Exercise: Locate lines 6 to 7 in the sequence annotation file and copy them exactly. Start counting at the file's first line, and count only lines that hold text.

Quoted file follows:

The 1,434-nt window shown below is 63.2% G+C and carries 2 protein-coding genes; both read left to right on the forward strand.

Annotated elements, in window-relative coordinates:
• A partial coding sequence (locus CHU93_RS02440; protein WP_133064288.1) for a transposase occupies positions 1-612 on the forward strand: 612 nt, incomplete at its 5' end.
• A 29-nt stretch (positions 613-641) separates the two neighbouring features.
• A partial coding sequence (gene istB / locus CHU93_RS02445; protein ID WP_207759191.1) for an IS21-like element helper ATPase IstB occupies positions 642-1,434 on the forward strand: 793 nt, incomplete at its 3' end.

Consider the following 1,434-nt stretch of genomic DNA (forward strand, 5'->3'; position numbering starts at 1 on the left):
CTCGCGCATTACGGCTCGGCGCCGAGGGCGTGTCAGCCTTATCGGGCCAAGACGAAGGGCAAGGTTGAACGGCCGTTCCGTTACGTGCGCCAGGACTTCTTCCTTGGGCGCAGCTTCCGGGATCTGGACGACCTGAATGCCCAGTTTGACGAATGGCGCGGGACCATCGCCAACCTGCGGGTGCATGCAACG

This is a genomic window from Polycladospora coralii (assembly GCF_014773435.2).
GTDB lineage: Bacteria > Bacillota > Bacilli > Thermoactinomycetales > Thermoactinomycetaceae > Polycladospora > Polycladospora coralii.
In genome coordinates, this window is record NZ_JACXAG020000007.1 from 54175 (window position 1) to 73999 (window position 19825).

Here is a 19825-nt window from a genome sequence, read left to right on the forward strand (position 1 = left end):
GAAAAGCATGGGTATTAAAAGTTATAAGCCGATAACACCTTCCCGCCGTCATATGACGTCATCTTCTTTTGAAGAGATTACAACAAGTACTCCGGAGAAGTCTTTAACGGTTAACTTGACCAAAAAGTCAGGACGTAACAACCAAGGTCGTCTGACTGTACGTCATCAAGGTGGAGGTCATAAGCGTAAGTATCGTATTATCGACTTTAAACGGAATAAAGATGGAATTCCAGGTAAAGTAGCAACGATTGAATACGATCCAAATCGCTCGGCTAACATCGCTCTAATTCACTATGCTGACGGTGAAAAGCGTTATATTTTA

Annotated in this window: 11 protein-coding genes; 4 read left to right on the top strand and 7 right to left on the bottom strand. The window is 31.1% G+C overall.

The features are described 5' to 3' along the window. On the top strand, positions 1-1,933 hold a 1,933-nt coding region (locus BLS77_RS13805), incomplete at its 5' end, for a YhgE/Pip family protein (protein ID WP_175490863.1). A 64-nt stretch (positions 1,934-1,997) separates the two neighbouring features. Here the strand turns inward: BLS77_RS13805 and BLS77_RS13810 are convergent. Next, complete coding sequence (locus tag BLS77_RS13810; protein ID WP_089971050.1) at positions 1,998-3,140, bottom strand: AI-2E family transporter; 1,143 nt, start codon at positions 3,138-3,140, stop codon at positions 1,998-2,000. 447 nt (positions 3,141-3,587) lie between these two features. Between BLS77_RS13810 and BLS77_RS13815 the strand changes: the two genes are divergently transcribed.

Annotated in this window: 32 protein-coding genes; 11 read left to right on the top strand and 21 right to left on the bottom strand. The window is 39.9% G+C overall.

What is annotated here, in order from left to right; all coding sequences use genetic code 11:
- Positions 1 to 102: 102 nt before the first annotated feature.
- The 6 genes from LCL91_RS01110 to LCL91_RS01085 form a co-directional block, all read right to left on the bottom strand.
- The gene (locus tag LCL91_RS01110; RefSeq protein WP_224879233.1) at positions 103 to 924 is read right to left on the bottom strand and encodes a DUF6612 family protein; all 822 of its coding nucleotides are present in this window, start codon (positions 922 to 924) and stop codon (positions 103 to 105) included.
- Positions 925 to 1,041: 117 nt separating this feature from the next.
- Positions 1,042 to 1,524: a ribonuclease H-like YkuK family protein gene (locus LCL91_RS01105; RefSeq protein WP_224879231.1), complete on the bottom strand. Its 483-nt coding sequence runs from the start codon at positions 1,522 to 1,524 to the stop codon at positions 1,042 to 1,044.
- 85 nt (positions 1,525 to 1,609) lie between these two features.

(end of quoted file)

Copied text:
Consider the following 1,434-nt stretch of genomic DNA (forward strand, 5'->3'; position numbering starts at 1 on the left):
CTCGCGCATTACGGCTCGGCGCCGAGGGCGTGTCAGCCTTATCGGGCCAAGACGAAGGGCAAGGTTGAACGGCCGTTCCGTTACGTGCGCCAGGACTTCTTCCTTGGGCGCAGCTTCCGGGATCTGGACGACCTGAATGCCCAGTTTGACGAATGGCGCGGGACCATCGCCAACCTGCGGGTGCATGCAACG